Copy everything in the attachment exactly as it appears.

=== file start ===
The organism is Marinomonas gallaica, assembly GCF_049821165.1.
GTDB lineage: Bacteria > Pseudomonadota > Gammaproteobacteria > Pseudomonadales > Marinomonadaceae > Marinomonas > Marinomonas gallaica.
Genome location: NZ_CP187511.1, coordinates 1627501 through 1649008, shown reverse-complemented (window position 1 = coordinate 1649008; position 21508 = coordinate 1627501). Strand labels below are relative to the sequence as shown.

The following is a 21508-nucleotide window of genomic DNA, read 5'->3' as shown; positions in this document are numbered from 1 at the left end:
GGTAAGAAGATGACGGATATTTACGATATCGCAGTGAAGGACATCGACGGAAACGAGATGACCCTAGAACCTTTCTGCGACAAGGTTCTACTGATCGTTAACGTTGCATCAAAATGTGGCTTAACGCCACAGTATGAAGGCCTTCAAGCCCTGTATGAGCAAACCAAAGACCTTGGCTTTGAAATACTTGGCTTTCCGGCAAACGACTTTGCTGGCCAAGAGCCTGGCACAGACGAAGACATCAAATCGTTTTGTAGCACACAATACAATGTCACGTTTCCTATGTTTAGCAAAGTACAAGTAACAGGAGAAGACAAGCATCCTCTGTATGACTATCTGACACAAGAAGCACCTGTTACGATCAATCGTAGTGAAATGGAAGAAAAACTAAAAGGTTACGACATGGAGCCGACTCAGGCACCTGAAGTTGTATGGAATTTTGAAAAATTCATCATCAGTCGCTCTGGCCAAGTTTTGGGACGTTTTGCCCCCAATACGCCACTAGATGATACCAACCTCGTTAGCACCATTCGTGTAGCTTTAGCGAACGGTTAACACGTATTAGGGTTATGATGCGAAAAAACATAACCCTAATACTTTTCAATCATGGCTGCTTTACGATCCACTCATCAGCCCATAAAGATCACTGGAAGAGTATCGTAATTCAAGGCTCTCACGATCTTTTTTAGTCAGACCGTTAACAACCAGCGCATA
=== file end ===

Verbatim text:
The organism is Marinomonas gallaica, assembly GCF_049821165.1.
GTDB lineage: Bacteria > Pseudomonadota > Gammaproteobacteria > Pseudomonadales > Marinomonadaceae > Marinomonas > Marinomonas gallaica.
Genome location: NZ_CP187511.1, coordinates 1627501 through 1649008, shown reverse-complemented (window position 1 = coordinate 1649008; position 21508 = coordinate 1627501). Strand labels below are relative to the sequence as shown.

The following is a 21508-nucleotide window of genomic DNA, read 5'->3' as shown; positions in this document are numbered from 1 at the left end:
GGTAAGAAGATGACGGATATTTACGATATCGCAGTGAAGGACATCGACGGAAACGAGATGACCCTAGAACCTTTCTGCGACAAGGTTCTACTGATCGTTAACGTTGCATCAAAATGTGGCTTAACGCCACAGTATGAAGGCCTTCAAGCCCTGTATGAGCAAACCAAAGACCTTGGCTTTGAAATACTTGGCTTTCCGGCAAACGACTTTGCTGGCCAAGAGCCTGGCACAGACGAAGACATCAAATCGTTTTGTAGCACACAATACAATGTCACGTTTCCTATGTTTAGCAAAGTACAAGTAACAGGAGAAGACAAGCATCCTCTGTATGACTATCTGACACAAGAAGCACCTGTTACGATCAATCGTAGTGAAATGGAAGAAAAACTAAAAGGTTACGACATGGAGCCGACTCAGGCACCTGAAGTTGTATGGAATTTTGAAAAATTCATCATCAGTCGCTCTGGCCAAGTTTTGGGACGTTTTGCCCCCAATACGCCACTAGATGATACCAACCTCGTTAGCACCATTCGTGTAGCTTTAGCGAACGGTTAACACGTATTAGGGTTATGATGCGAAAAAACATAACCCTAATACTTTTCAATCATGGCTGCTTTACGATCCACTCATCAGCCCATAAAGATCACTGGAAGAGTATCGTAATTCAAGGCTCTCACGATCTTTTTTAGTCAGACCGTTAACAACCAGCGCATA